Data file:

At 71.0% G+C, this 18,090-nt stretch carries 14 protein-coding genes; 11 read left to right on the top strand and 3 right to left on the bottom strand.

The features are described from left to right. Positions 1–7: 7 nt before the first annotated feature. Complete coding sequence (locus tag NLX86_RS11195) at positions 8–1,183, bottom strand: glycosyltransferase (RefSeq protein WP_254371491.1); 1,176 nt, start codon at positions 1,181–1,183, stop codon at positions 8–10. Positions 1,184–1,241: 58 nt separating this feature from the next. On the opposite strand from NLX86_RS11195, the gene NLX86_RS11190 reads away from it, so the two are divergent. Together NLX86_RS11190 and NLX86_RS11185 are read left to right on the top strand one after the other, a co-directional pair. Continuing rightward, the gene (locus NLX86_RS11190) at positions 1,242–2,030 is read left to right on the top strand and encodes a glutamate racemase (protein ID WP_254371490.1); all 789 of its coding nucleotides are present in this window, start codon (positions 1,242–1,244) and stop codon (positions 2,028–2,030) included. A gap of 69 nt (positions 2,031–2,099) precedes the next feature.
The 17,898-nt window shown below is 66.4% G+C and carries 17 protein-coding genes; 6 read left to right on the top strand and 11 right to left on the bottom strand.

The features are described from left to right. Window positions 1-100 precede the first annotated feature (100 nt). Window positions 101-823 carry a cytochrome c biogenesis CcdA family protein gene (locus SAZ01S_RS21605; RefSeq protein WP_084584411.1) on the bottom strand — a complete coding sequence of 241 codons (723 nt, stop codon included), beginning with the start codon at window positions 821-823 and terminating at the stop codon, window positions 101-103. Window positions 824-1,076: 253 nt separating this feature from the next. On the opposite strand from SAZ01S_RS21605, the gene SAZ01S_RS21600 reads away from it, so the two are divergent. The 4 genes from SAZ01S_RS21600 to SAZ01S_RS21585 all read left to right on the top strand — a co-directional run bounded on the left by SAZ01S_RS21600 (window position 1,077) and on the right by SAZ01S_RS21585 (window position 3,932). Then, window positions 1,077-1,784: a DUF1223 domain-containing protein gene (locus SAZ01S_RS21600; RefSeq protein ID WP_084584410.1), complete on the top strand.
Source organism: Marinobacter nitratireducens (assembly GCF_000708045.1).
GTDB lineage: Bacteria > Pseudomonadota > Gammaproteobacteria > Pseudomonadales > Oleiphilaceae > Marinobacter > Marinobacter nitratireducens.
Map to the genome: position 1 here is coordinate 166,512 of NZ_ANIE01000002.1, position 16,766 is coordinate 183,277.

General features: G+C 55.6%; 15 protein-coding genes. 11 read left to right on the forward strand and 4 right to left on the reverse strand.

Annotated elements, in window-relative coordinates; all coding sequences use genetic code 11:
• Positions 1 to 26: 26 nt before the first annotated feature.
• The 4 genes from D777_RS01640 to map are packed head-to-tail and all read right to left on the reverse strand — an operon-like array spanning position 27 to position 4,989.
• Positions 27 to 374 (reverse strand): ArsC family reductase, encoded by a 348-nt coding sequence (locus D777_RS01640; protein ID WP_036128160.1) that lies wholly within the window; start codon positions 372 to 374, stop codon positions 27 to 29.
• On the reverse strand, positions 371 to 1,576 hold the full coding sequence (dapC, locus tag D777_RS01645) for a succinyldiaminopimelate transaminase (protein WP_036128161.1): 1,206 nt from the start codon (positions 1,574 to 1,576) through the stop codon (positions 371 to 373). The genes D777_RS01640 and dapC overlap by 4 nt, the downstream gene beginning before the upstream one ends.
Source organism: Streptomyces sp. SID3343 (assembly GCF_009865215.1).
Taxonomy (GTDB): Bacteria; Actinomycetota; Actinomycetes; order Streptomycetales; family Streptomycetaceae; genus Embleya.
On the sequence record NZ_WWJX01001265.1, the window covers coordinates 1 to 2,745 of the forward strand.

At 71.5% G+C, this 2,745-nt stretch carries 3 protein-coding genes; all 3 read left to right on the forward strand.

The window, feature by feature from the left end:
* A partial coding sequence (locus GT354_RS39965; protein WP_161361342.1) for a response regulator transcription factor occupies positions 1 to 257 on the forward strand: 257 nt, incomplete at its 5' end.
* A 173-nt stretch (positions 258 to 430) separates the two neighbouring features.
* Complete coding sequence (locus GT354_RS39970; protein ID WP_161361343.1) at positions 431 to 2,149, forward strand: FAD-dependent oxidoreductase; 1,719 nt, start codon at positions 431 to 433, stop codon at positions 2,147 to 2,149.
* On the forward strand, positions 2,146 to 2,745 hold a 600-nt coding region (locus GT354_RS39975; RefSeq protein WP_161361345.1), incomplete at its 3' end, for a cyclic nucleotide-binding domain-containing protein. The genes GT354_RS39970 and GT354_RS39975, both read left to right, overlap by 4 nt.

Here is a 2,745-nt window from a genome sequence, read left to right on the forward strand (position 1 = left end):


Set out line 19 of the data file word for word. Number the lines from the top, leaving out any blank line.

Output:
* A partial coding sequence (locus GT354_RS39965; protein WP_161361342.1) for a response regulator transcription factor occupies positions 1 to 257 on the forward strand: 257 nt, incomplete at its 5' end.